Iowa Gov. Tom Vilsack introduced Bill Bradley for a speech on campaign finance reform at a gym in Dubuque yesterday, and Bradley's campaign put out a news release blaring, "Bradley and Governor Vilsack Team Up."
Flash back 27 hours: There was Vilsack at a Des Moines hospital campaigning with Vice President Gore, Bradley's rival for the Democratic presidential nomination. As a Democrat who is the host governor for Monday's caucuses, Vilsack is remaining agnostic.
"He wants to promote a conversation about issues that Iowans care about," said Madhu Chugh, Vilsack's deputy communications director. "If you endorse one candidate, you may not have as good of a conversation."
While Sen. Bob Kerrey (D-Neb.) sat next to him on the stage wearing a "Bill Bradley" button, Vilsack, a lawyer and former state senator who was elected governor in 1998, lauded Bradley and Gore.
"I want to tell you that Senator Bradley and Vice President Gore have made me very proud to be a Democrat," Vilsack said. "These two gentlemen have talked about real issues that affect real people in their lives: health care, the environment, improving education."
Vilsack's wife, Christie, has made speeches for Gore. The governor plans to endorse one of the men after the caucuses, an aide said, but has not set a date.
Voting With a Click
Appearing via satellite at a symposium on voting over the Internet, California Gov. Gray Davis (D) predicted voters will be casting ballots over the Web in five to seven years and that political advertising on the Internet will rival television and radio within a decade. "I'm bullish about the Internet," he joked.
The symposium at the Brookings Institution Thursday was the first in a series of panel discussions about the potential effects of the Internet on democracy and government in the 21st century. Davis was joined by New York Gov. George E. Pataki (R), who echoed Davis's enthusiasm but added, "We have to maintain the integrity of the voting process. There are some very real concerns" with online voting, such as hackers and computer viruses, as well as privacy issues.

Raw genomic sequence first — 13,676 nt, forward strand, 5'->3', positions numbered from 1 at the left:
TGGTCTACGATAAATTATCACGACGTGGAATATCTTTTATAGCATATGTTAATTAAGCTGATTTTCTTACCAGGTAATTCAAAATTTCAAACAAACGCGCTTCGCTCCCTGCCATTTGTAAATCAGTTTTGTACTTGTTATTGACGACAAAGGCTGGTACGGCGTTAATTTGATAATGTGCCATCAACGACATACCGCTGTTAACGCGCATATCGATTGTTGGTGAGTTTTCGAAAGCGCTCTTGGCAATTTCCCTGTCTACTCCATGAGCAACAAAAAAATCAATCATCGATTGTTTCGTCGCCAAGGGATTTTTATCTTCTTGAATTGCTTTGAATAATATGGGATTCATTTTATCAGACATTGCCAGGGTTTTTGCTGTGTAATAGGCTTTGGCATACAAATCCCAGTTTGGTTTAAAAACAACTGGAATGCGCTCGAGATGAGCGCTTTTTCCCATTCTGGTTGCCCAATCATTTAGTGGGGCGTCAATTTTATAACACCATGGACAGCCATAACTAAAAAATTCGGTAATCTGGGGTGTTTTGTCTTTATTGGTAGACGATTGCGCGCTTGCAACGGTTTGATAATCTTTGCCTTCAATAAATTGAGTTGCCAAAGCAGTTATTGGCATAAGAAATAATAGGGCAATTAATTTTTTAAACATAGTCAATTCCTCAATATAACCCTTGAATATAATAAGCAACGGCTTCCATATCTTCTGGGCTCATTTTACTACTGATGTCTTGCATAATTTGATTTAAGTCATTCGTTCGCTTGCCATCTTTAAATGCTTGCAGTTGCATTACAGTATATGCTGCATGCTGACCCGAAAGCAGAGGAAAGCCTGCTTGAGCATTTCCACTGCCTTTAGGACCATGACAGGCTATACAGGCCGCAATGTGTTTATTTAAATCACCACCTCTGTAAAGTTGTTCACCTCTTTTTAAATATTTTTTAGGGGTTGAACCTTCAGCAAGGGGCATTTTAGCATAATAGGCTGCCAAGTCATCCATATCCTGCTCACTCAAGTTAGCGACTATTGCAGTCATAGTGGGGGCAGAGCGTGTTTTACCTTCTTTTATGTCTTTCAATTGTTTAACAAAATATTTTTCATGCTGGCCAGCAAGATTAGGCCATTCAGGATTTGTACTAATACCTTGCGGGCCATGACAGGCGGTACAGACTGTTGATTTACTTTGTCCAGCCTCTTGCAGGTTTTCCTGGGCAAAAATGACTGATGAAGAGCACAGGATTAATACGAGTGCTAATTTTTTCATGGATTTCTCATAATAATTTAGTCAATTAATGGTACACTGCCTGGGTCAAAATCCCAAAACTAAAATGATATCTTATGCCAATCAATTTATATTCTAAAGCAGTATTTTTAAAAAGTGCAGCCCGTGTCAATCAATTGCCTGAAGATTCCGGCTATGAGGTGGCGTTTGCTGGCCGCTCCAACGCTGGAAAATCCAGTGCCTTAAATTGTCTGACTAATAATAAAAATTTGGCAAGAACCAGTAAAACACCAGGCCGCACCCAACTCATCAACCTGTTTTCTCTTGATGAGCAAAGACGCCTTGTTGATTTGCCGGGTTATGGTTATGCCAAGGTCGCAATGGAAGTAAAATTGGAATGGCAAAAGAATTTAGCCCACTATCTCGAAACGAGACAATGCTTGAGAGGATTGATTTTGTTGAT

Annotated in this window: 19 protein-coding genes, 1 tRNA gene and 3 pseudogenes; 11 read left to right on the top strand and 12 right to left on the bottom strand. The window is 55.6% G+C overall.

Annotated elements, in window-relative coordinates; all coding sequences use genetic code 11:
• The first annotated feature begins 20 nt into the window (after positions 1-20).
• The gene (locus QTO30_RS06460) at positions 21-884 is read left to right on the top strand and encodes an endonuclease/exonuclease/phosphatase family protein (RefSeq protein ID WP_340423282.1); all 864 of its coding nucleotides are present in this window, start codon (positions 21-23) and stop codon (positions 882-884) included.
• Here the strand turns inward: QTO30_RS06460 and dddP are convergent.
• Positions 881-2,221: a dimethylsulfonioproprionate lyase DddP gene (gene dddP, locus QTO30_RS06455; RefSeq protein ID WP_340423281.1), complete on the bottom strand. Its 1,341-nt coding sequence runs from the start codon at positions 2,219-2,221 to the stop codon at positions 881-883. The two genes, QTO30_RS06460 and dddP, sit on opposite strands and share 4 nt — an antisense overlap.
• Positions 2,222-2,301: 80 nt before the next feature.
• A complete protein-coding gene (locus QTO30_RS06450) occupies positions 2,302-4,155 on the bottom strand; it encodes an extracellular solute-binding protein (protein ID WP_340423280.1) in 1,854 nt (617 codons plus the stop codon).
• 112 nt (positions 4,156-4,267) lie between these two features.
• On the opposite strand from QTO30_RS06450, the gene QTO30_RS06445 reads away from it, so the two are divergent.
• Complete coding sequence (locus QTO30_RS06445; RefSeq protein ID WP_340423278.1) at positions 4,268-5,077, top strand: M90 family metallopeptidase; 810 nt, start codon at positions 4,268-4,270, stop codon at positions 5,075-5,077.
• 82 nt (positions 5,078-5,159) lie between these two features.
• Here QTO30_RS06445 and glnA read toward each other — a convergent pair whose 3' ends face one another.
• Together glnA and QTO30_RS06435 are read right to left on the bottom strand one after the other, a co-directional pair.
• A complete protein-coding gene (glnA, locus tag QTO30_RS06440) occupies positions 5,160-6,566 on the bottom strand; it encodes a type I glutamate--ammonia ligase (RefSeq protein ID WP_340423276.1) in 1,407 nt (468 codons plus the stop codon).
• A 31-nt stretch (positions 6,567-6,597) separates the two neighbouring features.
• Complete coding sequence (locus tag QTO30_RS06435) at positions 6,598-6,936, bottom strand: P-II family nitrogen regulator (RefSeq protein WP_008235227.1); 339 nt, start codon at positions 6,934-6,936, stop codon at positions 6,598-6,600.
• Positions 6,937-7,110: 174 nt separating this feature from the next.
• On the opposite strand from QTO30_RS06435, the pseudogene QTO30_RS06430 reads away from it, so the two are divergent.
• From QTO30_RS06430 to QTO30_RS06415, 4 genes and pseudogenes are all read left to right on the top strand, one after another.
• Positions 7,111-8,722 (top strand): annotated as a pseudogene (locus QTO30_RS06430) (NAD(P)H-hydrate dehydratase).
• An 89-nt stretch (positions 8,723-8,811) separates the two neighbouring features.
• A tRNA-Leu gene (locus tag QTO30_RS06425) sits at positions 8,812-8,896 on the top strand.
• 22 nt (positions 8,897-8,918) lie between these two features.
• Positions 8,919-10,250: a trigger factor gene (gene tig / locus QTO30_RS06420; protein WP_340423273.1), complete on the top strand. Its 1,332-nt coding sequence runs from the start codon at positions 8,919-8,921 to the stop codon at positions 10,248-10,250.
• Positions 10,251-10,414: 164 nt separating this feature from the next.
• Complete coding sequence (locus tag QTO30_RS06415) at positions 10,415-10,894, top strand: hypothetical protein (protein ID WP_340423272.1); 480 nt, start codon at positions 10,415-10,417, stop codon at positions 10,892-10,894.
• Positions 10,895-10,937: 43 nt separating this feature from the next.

Davis and Pataki, who lead two of the most populous and most influential states in the nation, said they favor an incremental implementation of Internet balloting with voters still having the option to vote the old-fashioned way at the polls. Davis also was cautious when asked about a proposed California initiative that would allow state petitions to be signed electronically, declining to say whether he would back the initiative because it has not yet qualified for the ballot.
But the governors were optimistic about the Internet's potential, not just for voting but as a communication tool, especially during campaigns. "It gives us the ability to spell out in-depth differences between candidates in a way you can't in commercials," Pataki said.
RNC's Anti-Gore Ad
The Republican National Committee will begin airing an ad Monday attacking Vice President Gore for saying during a Jan. 5 debate that he would have a litmus test for the Joint Chiefs of Staff requiring that they support his policy of allowing gays to serve openly in the military. Gore quickly backed off the statement and said he would require only that the Joint Chiefs carry out his policy, not personally support it.
The RNC ad will air through Wednesday in Nashua, Concord and Manchester, N.H., and nationally on the Fox News Channel. The ad features rapid, black and white clips of Gore and ends with the words: "Heard Enough? Call Al Gore. No Double-Talk. No Gore Litmus Test."
Staff writers Steven Hyden and Ben White contributed to this report.